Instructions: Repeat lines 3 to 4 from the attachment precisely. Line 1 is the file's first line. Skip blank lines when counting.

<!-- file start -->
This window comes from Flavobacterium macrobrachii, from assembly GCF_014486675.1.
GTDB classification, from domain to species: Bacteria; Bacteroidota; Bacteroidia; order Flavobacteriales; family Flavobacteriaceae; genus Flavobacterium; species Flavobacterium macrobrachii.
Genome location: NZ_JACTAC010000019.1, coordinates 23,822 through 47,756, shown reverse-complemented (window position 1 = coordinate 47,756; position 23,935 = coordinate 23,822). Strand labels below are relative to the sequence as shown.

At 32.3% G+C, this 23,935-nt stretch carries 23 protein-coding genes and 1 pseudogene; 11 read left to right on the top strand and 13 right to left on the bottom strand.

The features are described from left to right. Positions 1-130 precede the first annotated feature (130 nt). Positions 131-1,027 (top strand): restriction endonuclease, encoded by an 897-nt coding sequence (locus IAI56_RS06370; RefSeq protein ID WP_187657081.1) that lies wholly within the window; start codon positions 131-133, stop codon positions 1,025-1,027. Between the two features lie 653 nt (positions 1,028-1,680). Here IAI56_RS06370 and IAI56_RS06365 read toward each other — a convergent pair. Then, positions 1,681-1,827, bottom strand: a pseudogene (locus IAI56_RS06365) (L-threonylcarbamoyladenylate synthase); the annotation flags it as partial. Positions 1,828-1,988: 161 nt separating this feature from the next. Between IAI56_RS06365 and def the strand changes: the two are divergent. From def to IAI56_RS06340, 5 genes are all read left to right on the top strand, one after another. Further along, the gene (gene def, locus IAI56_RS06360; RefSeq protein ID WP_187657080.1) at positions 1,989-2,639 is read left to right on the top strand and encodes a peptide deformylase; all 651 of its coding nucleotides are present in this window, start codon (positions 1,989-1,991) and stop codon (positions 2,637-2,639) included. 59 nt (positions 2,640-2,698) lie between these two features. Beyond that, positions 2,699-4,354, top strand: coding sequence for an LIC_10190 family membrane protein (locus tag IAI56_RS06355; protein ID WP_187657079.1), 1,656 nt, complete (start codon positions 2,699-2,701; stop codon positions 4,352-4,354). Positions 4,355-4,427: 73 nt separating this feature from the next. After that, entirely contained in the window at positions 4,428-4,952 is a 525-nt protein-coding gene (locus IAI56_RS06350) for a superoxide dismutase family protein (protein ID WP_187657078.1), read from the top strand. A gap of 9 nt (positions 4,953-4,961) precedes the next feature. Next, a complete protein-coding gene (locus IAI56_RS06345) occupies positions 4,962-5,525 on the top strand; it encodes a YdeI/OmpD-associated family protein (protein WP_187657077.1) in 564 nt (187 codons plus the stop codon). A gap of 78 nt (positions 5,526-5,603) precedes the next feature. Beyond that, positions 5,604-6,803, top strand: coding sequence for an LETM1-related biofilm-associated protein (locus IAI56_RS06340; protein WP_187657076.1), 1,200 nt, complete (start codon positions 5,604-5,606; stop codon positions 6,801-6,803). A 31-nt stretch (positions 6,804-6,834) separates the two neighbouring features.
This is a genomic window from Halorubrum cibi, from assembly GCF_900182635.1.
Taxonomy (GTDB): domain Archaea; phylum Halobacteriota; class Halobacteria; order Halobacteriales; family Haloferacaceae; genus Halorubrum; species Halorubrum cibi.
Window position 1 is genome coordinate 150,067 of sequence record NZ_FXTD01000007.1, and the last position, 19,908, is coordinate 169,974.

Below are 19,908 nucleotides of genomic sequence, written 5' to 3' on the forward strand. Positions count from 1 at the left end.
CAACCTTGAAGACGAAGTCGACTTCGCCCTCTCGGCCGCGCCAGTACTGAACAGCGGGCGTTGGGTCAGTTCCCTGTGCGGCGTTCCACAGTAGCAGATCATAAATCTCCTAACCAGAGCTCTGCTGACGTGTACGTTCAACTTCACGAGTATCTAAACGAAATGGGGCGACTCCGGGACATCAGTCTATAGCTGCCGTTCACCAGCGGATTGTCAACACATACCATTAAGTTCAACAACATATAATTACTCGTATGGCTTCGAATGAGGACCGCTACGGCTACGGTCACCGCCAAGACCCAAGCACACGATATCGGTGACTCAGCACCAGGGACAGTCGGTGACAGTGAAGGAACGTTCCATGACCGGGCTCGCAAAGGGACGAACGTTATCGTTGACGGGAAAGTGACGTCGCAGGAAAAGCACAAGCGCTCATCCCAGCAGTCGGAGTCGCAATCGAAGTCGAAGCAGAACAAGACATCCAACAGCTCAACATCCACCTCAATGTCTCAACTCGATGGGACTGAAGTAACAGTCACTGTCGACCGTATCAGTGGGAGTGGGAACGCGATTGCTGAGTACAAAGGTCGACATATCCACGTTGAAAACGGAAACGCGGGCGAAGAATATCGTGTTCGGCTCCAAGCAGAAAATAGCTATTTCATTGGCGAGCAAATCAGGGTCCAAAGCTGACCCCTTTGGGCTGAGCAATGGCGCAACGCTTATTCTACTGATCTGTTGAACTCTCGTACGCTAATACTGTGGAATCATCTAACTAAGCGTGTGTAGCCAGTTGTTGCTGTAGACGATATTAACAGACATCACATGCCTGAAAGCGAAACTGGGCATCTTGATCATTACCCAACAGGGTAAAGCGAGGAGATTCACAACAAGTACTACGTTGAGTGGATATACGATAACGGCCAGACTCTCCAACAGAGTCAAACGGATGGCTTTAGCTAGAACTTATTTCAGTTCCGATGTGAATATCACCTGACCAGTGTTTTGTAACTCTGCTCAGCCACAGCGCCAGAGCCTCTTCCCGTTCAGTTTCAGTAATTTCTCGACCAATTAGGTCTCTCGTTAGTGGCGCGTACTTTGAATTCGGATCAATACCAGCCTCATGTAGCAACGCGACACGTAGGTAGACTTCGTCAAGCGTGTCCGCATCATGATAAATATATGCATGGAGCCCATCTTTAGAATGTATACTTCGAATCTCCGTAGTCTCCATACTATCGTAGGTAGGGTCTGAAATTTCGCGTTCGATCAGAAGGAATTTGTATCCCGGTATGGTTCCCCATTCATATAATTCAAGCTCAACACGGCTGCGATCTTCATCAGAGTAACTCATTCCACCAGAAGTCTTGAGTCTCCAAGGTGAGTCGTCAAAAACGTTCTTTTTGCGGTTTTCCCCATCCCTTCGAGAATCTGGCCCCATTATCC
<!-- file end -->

Genome location: NZ_JACTAC010000019.1, coordinates 23,822 through 47,756, shown reverse-complemented (window position 1 = coordinate 47,756; position 23,935 = coordinate 23,822). Strand labels below are relative to the sequence as shown.

At 32.3% G+C, this 23,935-nt stretch carries 23 protein-coding genes and 1 pseudogene; 11 read left to right on the top strand and 13 right to left on the bottom strand.